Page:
Kohl’s has other ways to make customers linger and to make the in-store experience more compelling — and it has bigger fish to fry in terms of growth opportunities like Off/Aisle and Fila outlets.

Paula Rosenblum
Guest
6 years 1 month ago

I hate to say I told you so but I did. I never understood why Kohl’s thought these cafes were a good idea.

Little to no seating meant people would be bringing their food and drink onto the selling floor. This would create a lot of hand-juggling if the shopper actually wanted to pick up or try on a product, and lots of spills when the juggling failed.

If you’re going to offer a cafe (something that some retailers have done forever, including department stores), good heavens, include adequate seating areas. Otherwise, forget about it. There’s no discernible value.

On the plus side, Kohl’s did recognize the failure quickly and ended the experiment. I still think it was a distraction, but at least it was a short-term one.

Kenneth Leung
Guest
6 years 1 month ago

For apparel I don’t see the positive linkages. When you are shopping for clothing you are maximizing the time on browsing, selection and trying on — you can’t carry the coffee with you while shopping even with a shopping cart. In the case of Kohl’s stores, I think they are better off having a local food truck parking in front on weekends that services the surrounding area so people can grab a drink or bite before or after shopping.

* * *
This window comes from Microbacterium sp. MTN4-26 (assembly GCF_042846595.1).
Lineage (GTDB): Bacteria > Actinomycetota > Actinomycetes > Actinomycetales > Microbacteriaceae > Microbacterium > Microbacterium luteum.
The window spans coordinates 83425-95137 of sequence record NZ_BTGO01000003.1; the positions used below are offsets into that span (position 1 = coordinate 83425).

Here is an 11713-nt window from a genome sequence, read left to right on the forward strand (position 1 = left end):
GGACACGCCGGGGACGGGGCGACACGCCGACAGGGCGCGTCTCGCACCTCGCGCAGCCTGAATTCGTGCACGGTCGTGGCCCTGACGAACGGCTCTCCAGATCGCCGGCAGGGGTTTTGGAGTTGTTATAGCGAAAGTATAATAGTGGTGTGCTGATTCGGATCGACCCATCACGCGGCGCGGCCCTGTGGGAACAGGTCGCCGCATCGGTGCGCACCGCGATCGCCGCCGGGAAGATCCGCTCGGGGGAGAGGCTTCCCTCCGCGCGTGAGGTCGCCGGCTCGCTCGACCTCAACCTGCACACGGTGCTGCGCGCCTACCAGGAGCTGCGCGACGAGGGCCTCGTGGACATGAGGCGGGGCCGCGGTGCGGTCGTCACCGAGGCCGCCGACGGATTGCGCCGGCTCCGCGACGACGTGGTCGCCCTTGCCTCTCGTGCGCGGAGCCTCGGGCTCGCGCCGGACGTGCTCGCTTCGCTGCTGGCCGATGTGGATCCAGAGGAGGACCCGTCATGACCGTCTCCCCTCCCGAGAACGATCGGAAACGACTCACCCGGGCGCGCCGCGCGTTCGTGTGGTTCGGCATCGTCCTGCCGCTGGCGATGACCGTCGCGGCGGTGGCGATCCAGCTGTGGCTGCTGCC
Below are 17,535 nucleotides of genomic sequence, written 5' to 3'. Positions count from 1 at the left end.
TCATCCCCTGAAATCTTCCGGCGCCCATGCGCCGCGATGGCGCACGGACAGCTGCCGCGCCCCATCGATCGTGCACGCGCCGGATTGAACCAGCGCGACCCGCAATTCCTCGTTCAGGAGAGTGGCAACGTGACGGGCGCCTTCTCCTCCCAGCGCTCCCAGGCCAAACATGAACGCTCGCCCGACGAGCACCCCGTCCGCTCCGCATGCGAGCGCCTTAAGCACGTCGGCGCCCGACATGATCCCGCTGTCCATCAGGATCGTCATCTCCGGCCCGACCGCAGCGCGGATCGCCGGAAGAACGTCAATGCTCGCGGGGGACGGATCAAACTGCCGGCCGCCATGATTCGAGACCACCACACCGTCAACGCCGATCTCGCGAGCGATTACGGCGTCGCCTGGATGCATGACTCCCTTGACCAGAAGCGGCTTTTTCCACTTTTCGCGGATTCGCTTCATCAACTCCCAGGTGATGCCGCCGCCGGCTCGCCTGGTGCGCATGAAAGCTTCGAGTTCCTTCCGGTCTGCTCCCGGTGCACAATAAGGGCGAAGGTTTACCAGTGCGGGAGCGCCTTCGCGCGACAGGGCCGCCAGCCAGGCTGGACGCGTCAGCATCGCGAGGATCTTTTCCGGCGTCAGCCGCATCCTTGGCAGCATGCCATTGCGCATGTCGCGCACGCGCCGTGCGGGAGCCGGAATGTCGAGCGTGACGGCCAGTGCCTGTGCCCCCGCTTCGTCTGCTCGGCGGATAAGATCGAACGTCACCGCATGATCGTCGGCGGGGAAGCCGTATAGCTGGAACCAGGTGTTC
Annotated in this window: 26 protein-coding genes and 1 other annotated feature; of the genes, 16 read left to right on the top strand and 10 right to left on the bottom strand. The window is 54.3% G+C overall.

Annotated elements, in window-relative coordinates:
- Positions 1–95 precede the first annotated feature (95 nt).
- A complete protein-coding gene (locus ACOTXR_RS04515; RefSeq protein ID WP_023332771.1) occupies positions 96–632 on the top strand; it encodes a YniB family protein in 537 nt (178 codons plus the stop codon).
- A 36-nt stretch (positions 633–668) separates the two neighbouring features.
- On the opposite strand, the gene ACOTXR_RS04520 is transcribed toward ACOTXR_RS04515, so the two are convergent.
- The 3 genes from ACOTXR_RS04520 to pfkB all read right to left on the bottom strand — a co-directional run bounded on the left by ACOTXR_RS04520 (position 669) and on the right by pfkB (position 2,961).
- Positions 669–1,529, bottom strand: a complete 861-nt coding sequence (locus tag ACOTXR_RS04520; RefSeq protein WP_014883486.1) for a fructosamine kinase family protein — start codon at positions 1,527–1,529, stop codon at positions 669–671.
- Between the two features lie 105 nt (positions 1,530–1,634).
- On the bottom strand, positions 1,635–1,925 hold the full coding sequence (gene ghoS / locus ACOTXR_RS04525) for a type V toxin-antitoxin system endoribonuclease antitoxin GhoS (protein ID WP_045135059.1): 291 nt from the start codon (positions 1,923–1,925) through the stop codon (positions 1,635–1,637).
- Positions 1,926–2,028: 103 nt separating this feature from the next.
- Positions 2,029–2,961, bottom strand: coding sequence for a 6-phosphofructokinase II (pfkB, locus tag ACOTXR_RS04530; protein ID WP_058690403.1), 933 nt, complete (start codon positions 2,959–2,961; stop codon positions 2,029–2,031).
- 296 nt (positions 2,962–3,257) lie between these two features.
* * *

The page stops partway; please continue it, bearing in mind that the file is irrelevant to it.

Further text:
Brian Kelly
Guest
6 years 1 month ago

I agree with Anne and her logic. Kohl’s is the store for easy in and out. Who wants to hang out in a Kohl’s?

“Fun” in shopping all depends upon the mindset of your shoppers. Its not the same for all trips.

As we like to say, “retail ain’t for sissies!”

Camille P. Schuster, Ph.D.
Guest
6 years 1 month ago

Kudos for testing a new customer experience. This may not have hit the mark but Kohl’s and other retailers should continue to experiment. One size does not fit all. Cafes and eateries are not the right customer experience for all customers at all retailers.

Jeff Hall
Guest
6 years 1 month ago